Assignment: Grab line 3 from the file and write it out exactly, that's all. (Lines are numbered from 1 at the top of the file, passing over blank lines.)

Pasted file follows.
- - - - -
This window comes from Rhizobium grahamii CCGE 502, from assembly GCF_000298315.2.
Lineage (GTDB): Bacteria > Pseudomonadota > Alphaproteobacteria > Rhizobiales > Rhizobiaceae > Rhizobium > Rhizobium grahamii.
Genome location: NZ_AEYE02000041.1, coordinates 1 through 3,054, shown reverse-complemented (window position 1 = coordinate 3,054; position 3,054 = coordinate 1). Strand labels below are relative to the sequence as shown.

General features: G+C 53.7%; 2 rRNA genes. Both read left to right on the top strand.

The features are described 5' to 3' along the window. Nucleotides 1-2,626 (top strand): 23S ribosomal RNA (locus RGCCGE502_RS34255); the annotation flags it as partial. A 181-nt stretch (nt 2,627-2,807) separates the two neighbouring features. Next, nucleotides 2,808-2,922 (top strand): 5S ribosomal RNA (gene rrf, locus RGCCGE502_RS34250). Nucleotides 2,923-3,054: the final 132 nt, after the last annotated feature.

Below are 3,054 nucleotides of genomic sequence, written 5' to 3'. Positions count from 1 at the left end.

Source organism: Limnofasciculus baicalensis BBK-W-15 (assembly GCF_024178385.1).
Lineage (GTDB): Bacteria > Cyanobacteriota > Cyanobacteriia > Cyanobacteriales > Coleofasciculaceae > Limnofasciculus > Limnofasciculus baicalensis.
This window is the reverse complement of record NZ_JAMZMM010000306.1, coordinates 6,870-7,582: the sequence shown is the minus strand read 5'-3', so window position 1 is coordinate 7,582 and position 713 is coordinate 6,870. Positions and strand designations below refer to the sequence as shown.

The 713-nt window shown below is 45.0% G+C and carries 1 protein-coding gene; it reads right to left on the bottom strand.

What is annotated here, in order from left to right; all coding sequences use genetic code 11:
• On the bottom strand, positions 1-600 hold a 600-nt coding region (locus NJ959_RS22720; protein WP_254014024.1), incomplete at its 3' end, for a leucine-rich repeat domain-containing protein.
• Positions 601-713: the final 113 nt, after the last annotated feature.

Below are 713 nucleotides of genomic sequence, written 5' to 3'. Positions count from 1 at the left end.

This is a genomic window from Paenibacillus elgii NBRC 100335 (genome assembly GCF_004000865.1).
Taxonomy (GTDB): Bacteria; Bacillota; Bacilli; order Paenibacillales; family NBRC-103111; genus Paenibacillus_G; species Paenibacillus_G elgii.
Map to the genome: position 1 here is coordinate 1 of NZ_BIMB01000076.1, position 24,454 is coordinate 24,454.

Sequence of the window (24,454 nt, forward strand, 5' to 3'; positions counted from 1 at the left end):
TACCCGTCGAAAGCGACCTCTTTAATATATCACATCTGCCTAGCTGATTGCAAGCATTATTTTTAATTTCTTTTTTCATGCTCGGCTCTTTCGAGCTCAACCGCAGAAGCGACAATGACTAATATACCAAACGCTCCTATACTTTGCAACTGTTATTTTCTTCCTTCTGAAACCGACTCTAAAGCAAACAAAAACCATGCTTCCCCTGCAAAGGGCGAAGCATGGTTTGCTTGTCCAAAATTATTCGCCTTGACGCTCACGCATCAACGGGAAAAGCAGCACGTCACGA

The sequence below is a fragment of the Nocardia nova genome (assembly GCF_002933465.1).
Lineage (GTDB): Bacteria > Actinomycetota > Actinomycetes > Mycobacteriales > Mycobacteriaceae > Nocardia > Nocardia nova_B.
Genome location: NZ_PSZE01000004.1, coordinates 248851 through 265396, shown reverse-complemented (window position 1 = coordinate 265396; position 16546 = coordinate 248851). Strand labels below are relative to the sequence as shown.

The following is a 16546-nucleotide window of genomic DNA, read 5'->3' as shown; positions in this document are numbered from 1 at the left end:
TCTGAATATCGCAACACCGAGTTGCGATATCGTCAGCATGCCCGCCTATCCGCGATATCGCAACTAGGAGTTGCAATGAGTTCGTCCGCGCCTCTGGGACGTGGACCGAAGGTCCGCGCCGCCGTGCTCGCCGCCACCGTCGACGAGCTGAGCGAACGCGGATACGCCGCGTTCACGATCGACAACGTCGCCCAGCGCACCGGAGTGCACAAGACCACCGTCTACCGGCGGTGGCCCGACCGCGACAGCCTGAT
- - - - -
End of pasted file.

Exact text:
Genome location: NZ_AEYE02000041.1, coordinates 1 through 3,054, shown reverse-complemented (window position 1 = coordinate 3,054; position 3,054 = coordinate 1). Strand labels below are relative to the sequence as shown.